AEROSPACE ENGINEERING and mechanics (AEM)
Professor Stanley E. Jones
Office: 205 Hardaway Hall
AEM 120 Aerospace Science for Educators. (3-3) 4 hours.
Students develop meaningful understanding and use of engineering and science knowledge and critical-thinking skills and come to appreciate engineering and science as part of the daily life of a scientifically literate professional.
AEM 121/131 Introduction to Aerospace Engineering. (2-0) 2 hours.
Corequisites: MATH 112 and enrollment in AEM.
A survey of aerospace history and a discussion of pertinent topics to help the student understand aerospace engineering and to promote a professional awareness.
Forces and couples and resultants of force systems, free-body diagrams, equilibrium, and problems involving friction; and centroids, center of gravity, and distributed forces.
Algorithm development, numerical solution of engineering problems, and structured problem solving in C++.
Concepts of stress and strain; analysis of stresses and deformation in bodies loaded by axial, torsional, and bending loads; combined loads analysis; statically indeterminate members; thermal stresses; columns; and thin-walled pressure vessels.
Mechanical tests of metallic and nonmetallic materials in the elastic and inelastic ranges; use of materials testing for acceptance tests, for the determination of properties of materials, and for illustration of the validity of assumptions made in mechanics of materials.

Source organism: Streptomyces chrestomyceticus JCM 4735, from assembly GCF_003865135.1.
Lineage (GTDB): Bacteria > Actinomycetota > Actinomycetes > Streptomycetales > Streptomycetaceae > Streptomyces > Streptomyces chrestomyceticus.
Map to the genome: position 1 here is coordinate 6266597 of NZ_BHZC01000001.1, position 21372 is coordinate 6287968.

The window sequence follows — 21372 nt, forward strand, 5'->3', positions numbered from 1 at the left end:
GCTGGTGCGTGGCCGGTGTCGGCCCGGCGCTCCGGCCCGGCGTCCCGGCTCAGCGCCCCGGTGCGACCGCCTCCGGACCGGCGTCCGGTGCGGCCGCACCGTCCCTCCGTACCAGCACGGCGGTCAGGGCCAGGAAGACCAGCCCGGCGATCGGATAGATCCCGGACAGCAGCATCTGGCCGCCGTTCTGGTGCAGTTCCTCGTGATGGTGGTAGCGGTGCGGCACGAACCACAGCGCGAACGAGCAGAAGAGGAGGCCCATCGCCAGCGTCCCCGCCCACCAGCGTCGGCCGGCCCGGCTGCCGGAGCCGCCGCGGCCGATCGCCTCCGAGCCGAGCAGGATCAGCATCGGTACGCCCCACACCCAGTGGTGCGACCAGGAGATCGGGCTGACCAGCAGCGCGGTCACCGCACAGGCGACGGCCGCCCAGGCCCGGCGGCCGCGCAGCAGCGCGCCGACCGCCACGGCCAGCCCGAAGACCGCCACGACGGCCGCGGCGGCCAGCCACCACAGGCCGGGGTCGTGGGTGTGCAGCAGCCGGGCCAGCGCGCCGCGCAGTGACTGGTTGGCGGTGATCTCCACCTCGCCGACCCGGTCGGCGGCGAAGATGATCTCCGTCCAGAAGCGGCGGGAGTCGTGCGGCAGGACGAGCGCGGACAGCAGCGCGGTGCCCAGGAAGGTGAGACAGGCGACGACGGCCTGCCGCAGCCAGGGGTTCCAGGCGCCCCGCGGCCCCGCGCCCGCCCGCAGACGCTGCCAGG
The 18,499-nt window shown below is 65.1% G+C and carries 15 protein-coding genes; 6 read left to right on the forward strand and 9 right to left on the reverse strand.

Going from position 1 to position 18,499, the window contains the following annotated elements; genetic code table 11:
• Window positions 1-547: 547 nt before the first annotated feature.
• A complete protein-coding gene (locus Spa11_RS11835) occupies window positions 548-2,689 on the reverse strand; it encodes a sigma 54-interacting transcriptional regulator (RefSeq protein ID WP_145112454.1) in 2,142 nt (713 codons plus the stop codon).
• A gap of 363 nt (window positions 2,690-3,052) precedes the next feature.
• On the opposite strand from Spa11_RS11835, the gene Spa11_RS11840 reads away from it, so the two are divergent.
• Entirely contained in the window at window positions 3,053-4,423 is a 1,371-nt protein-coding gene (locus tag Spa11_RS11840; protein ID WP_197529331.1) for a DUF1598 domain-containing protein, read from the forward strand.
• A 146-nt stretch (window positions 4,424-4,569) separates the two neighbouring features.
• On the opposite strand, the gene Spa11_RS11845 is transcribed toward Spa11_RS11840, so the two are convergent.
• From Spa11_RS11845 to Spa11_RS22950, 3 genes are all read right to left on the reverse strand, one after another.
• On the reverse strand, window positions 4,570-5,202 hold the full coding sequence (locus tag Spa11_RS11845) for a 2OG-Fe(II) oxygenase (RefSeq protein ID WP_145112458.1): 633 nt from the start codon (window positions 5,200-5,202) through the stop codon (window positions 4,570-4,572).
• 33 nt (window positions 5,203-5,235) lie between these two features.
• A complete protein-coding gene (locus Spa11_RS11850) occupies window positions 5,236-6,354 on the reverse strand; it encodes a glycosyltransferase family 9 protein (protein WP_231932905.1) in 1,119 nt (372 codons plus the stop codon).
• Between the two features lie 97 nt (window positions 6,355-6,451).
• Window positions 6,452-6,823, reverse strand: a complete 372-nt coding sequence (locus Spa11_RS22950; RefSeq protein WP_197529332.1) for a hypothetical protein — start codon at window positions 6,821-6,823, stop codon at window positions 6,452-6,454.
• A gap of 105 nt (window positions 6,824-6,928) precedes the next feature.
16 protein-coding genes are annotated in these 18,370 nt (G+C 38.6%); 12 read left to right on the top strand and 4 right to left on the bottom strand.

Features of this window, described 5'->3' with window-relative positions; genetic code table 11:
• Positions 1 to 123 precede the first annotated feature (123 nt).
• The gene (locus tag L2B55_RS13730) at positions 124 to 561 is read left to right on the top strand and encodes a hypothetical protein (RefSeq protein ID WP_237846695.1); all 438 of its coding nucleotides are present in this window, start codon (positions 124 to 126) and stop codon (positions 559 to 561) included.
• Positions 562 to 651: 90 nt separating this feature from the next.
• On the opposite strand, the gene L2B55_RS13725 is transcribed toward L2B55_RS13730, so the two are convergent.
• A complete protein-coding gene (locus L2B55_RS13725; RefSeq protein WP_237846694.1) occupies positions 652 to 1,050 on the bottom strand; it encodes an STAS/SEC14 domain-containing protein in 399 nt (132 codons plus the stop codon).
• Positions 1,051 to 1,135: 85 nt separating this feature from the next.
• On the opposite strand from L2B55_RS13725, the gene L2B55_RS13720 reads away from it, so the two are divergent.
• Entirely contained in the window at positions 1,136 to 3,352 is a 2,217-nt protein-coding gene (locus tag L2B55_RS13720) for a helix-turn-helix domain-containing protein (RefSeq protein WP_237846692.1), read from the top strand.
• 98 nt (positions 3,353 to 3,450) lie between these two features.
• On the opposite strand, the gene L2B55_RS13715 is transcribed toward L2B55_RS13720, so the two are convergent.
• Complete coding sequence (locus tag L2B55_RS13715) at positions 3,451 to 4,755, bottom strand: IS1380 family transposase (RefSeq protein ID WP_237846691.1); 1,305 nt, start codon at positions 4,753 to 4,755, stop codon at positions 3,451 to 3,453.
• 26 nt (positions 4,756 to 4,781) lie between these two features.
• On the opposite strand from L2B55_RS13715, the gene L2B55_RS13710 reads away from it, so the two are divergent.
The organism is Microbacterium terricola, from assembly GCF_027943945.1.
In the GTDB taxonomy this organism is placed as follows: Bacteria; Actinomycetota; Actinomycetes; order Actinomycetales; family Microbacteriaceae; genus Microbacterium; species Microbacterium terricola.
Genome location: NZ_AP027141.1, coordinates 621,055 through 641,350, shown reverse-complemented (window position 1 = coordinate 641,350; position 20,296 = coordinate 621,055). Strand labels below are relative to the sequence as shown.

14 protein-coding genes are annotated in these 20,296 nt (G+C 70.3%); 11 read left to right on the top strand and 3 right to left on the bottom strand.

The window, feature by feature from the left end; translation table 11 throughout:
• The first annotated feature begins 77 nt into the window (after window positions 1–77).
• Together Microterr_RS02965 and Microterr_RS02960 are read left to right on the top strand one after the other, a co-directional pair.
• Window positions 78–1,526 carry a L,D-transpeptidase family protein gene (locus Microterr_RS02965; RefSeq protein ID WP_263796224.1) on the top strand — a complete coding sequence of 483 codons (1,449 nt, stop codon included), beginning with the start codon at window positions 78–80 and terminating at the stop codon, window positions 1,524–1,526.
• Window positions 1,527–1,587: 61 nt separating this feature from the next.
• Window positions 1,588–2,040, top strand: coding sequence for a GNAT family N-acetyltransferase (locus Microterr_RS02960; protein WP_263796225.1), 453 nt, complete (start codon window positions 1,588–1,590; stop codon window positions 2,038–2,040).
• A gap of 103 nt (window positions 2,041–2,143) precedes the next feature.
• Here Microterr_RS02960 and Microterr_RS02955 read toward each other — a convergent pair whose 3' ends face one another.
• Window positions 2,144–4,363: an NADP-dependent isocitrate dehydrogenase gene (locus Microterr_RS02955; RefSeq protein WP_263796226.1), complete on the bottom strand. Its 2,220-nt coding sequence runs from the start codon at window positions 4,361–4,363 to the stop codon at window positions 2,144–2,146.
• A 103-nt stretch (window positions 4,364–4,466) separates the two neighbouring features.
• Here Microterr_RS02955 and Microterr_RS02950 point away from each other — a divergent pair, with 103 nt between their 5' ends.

Concepts of stress and strain; stress and deformation analysis of bodies subject to axial, torsional, bending, and thermal loads; and generalized Hook’s law, strain transformations, energy methods, curved beams, noncircular torsion, and shear center.
Kinematics of particles and rigid bodies, Newton’s laws of motion, and principles of work-energy and impulse-momentum for particles and rigid bodies.
Fluid statics, application of conservation laws to simple systems, dimensional analysis and similitude, and flow in open and closed conduits.
Introductory aerodynamics, including properties of the atmosphere; aerodynamic characteristics of airfoils, wings, propellers, and other components; drag phenomena; and topics of current interest.
Aircraft performance parameters, including static stability criteria.
Methods of analyzing stressed skin structures of the types that are typically found in aircraft, missiles, and space vehicles. Unsymmetrical bending and bending and twisting of multiple cell structures are also covered.
Elements of statistics, matrix algebra, numerical analysis, and partial differential equations applied to engineering problems. Includes extensive computer applications.
Fundamentals of airplane flight dynamics, static trim, and stability.
Preliminary design techniques for an aerospace system.
Preliminary and detailed design of aircraft and space vehicles, including weight and balance, power plant selection, exterior layout, performance, stability, and control. Involves group efforts on selected projects.
Basic propulsion dynamics, thermodynamics of fluid flow, combustion kinetics, air-breathing engines, rockets, design criteria, performance, and advanced propulsion systems.
Dynamics of compressible fluids: shock waves, one-dimensional flow, expansion waves in two-dimensional flow, and compressible flow over aerodynamic bodies.
This course provides a laboratory counterpart to concepts discussed in aerodynamics and fluid mechanics. Course topics include statistical and uncertainty analysis techniques, design of experiments, computer-based data-acquisition, sensors for fluid mechanic measurements, and aerodynamic measurement techniques and facilities.